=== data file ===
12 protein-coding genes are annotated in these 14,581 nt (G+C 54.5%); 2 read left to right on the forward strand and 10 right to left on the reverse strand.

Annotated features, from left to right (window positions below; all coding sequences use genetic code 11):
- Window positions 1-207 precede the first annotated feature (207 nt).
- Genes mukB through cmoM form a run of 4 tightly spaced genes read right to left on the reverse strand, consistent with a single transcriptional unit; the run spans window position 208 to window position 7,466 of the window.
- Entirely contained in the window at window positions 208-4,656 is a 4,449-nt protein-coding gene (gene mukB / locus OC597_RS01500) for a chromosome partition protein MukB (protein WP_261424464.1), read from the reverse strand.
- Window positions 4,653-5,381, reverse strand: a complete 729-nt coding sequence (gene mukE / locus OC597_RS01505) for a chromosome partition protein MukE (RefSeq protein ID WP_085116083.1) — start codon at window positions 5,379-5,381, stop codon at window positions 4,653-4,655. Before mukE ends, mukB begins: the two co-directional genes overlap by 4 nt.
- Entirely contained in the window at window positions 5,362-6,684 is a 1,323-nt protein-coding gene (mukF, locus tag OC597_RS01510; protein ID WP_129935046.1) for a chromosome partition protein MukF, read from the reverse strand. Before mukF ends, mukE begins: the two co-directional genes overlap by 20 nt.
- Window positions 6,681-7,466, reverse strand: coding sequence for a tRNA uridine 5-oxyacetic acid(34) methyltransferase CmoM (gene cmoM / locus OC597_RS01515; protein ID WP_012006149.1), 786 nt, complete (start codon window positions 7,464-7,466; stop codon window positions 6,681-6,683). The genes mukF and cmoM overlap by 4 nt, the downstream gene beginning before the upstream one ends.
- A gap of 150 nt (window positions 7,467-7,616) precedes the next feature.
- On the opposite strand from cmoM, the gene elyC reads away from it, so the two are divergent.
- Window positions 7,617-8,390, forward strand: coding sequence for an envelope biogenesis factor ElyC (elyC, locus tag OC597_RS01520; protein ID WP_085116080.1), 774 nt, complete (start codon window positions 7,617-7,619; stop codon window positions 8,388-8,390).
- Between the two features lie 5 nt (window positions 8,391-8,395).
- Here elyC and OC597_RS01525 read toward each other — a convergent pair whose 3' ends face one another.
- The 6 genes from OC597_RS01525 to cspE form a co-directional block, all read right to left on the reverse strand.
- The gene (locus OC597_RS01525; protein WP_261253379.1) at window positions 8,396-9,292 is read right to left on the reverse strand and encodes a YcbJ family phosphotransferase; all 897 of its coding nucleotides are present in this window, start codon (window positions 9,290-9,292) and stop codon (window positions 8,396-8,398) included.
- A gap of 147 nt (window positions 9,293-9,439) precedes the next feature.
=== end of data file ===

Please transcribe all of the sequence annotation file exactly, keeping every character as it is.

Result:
12 protein-coding genes are annotated in these 14,581 nt (G+C 54.5%); 2 read left to right on the forward strand and 10 right to left on the reverse strand.

Annotated features, from left to right (window positions below; all coding sequences use genetic code 11):
- Window positions 1-207 precede the first annotated feature (207 nt).
- Genes mukB through cmoM form a run of 4 tightly spaced genes read right to left on the reverse strand, consistent with a single transcriptional unit; the run spans window position 208 to window position 7,466 of the window.
- Entirely contained in the window at window positions 208-4,656 is a 4,449-nt protein-coding gene (gene mukB / locus OC597_RS01500) for a chromosome partition protein MukB (protein WP_261424464.1), read from the reverse strand.
- Window positions 4,653-5,381, reverse strand: a complete 729-nt coding sequence (gene mukE / locus OC597_RS01505) for a chromosome partition protein MukE (RefSeq protein ID WP_085116083.1) — start codon at window positions 5,379-5,381, stop codon at window positions 4,653-4,655. Before mukE ends, mukB begins: the two co-directional genes overlap by 4 nt.
- Entirely contained in the window at window positions 5,362-6,684 is a 1,323-nt protein-coding gene (mukF, locus tag OC597_RS01510; protein ID WP_129935046.1) for a chromosome partition protein MukF, read from the reverse strand. Before mukF ends, mukE begins: the two co-directional genes overlap by 20 nt.
- Window positions 6,681-7,466, reverse strand: coding sequence for a tRNA uridine 5-oxyacetic acid(34) methyltransferase CmoM (gene cmoM / locus OC597_RS01515; protein ID WP_012006149.1), 786 nt, complete (start codon window positions 7,464-7,466; stop codon window positions 6,681-6,683). The genes mukF and cmoM overlap by 4 nt, the downstream gene beginning before the upstream one ends.
- A gap of 150 nt (window positions 7,467-7,616) precedes the next feature.
- On the opposite strand from cmoM, the gene elyC reads away from it, so the two are divergent.
- Window positions 7,617-8,390, forward strand: coding sequence for an envelope biogenesis factor ElyC (elyC, locus tag OC597_RS01520; protein ID WP_085116080.1), 774 nt, complete (start codon window positions 7,617-7,619; stop codon window positions 8,388-8,390).
- Between the two features lie 5 nt (window positions 8,391-8,395).
- Here elyC and OC597_RS01525 read toward each other — a convergent pair whose 3' ends face one another.
- The 6 genes from OC597_RS01525 to cspE form a co-directional block, all read right to left on the reverse strand.
- The gene (locus OC597_RS01525; protein WP_261253379.1) at window positions 8,396-9,292 is read right to left on the reverse strand and encodes a YcbJ family phosphotransferase; all 897 of its coding nucleotides are present in this window, start codon (window positions 9,290-9,292) and stop codon (window positions 8,396-8,398) included.
- A gap of 147 nt (window positions 9,293-9,439) precedes the next feature.